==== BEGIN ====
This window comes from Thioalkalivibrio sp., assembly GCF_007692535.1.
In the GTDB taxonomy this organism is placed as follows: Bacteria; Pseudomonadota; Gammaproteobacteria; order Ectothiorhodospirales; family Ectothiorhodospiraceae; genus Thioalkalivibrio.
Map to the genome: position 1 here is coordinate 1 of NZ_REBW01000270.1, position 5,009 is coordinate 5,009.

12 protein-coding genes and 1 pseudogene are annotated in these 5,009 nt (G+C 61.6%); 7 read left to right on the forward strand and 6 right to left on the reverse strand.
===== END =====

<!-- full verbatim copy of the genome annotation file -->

This window comes from Thioalkalivibrio sp., assembly GCF_007692535.1.
In the GTDB taxonomy this organism is placed as follows: Bacteria; Pseudomonadota; Gammaproteobacteria; order Ectothiorhodospirales; family Ectothiorhodospiraceae; genus Thioalkalivibrio.
Map to the genome: position 1 here is coordinate 1 of NZ_REBW01000270.1, position 5,009 is coordinate 5,009.

12 protein-coding genes and 1 pseudogene are annotated in these 5,009 nt (G+C 61.6%); 7 read left to right on the forward strand and 6 right to left on the reverse strand.